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Newbury Soup Kitchen at the Salvation Army
The Newbury Soup Kitchen is a joint venture initiative with the Newbury Salvation Army. It is a voluntary organisation providing help and support to the Newbury homeless, rough sleeper community and those less fortunate than others. The primary operation is a friendly drop-in centre for vulnerable adults who perhaps have mental health issues or are just lonely. All are greeted with hot food and drinks every Thursday evening. A warm welcome awaits people who wish to socialise, find support, enjoy a hot meal and interact with like-minded people.
Hot Food And Drinks
Address And Opening Hours
Meet The Team
Founder And general Manager
I conceived the idea of the Newbury Soup Kitchen in November 2016 while working for the Newbury Food Bank at the Salvation Army hall. It came to my attention that the Loose Ends drop-in centre did not open on a Thursday, therefore there was a need for an additional resources for the homeless
I met Meryl whilst volunteering at the Foodbank in Newbury. Little did I know then what a dynamic and inspirational person she was. She came up with the idea of the Soup Kitchen, asked if I would like to be involved and as they say the rest is history.
I moved to England from Denmark in August 2017 and had decided that I wanted to do some volunteering to get to know people. I have worked in Denmark within mental health and substance abuse and wanted to put my experience to good use. I came across Meryl and the work she was doing with the other volunteers.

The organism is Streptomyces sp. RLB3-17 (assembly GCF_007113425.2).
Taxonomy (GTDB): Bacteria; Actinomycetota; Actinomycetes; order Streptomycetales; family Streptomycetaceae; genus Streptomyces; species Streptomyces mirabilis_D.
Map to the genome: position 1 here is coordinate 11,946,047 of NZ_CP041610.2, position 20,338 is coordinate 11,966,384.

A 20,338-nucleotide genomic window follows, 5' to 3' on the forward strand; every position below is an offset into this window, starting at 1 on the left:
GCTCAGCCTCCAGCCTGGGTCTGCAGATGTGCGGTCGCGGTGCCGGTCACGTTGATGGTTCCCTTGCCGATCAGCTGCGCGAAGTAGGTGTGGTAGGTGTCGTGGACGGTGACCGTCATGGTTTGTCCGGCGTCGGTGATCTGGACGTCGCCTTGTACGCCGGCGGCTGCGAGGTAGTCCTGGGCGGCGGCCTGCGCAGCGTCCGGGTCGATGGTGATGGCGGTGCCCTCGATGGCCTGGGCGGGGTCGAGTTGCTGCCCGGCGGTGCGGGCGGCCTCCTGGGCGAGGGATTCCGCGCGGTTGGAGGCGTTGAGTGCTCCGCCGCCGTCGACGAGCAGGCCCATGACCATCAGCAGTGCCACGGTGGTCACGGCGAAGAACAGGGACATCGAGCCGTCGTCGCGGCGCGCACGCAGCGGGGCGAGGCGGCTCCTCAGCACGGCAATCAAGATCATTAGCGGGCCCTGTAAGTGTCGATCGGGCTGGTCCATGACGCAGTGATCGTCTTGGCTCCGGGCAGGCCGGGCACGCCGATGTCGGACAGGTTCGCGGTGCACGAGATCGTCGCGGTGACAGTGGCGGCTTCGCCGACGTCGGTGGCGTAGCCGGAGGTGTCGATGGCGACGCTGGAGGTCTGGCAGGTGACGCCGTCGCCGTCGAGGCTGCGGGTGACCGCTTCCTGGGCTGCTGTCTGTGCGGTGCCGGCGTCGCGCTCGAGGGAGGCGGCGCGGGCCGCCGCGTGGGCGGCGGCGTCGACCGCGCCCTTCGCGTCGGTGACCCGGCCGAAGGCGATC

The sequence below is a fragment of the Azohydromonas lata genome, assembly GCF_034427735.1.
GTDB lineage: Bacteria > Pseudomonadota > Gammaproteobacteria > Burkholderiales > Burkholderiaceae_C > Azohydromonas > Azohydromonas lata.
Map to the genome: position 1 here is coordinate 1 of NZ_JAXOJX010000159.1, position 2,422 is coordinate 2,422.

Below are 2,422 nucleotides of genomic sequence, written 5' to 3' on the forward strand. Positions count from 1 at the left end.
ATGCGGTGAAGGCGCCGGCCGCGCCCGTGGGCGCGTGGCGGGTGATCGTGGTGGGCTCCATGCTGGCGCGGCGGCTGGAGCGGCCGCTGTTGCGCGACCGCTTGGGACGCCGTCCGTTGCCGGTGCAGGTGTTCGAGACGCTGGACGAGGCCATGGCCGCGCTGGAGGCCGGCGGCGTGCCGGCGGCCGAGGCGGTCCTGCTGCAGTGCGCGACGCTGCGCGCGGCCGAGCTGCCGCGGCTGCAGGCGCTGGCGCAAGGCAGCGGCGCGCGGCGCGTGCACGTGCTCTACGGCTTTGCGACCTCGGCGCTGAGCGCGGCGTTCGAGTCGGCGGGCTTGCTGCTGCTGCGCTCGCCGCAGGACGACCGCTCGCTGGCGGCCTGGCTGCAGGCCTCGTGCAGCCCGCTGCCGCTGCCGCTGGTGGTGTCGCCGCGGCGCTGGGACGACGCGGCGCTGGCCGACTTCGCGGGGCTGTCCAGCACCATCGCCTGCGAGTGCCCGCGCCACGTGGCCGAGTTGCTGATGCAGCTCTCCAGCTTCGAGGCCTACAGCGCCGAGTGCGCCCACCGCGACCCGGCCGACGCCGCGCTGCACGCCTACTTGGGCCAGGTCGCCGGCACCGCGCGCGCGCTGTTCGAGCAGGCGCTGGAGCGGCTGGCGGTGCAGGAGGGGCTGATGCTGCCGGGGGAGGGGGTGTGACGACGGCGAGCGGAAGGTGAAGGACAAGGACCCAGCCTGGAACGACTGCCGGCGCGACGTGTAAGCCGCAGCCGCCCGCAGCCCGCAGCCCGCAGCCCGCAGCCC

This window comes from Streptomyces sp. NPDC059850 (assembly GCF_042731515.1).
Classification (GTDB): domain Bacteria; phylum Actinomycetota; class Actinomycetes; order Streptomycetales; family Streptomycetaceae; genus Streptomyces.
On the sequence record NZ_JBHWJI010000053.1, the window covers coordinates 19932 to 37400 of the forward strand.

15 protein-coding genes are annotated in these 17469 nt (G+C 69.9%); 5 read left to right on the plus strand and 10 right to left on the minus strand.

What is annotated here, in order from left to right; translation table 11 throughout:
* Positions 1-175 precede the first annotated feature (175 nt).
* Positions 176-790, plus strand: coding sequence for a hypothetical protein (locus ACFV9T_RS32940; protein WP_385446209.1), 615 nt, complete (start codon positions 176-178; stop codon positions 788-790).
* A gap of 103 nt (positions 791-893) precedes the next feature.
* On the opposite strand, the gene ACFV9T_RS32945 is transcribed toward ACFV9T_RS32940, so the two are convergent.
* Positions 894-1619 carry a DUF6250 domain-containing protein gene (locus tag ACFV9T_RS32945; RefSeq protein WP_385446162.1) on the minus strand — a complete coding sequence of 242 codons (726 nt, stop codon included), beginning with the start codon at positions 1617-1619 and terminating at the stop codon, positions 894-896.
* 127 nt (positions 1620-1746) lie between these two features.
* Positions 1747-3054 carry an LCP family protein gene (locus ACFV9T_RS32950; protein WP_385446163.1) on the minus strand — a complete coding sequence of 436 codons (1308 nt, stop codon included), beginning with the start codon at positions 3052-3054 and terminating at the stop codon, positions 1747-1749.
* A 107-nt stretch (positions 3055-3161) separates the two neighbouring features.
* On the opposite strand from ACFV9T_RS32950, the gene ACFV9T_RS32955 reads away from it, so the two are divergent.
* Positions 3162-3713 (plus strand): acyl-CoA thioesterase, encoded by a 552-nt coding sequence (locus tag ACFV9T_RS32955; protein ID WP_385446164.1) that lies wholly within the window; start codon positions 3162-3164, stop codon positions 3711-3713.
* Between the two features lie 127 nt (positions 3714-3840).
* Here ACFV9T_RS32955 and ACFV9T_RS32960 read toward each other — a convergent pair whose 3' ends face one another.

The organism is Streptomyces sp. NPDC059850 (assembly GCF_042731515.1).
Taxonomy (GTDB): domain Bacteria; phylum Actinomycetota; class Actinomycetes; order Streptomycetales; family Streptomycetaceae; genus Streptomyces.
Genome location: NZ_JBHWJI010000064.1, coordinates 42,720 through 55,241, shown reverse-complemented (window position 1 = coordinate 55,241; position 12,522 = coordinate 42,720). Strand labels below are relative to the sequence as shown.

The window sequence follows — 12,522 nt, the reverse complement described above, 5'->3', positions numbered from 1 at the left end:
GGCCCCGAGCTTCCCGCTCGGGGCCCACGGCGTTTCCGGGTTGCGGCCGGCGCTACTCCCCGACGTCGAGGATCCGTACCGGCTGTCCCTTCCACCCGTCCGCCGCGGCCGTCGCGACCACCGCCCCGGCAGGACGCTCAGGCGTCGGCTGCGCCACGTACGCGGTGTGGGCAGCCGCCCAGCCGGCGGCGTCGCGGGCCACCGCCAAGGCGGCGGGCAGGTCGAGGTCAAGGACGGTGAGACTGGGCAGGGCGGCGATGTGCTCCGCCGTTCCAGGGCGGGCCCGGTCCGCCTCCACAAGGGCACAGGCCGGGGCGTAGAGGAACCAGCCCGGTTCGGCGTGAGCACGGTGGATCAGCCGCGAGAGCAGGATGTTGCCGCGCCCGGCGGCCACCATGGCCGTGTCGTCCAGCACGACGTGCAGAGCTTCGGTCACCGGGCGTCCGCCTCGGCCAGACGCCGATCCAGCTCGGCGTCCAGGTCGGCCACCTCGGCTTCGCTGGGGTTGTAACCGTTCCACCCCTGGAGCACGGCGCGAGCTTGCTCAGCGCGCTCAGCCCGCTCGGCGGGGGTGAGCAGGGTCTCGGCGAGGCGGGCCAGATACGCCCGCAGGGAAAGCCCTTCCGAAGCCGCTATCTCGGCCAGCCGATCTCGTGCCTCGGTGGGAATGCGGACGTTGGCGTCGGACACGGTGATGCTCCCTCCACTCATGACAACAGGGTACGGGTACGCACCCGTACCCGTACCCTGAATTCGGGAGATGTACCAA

Kitchen News and Gossip
Rough sleepers wishing to access the support offered under our severe weather emergency protocol should come along to our Market Street offices between 10.00am and 2.00pm to see how we can help.
National Rough Sleeper Crisis
London has a total of 964 people sleeping rough, an increase of 3% from the 2015 figure of 940. There were significant increases in rough sleeping in East England (44%) and in the North West (42%). In 2016, London accounted for 23% of the total number of rough sleepers, compared to 26% in 2015. The South East continues to account for a high percentage of the total number of people sleeping rough (23%).
Westminster remains the local authority with the highest number of rough sleepers, a total of 260 people compared to 2015 figure of 265. Bristol is the only other local authority in the top 10 to report a reduction in the number of rough sleepers (-23). Birmingham and Redbridge are in the top 10 in 2016 but were not in the top ten in 2015.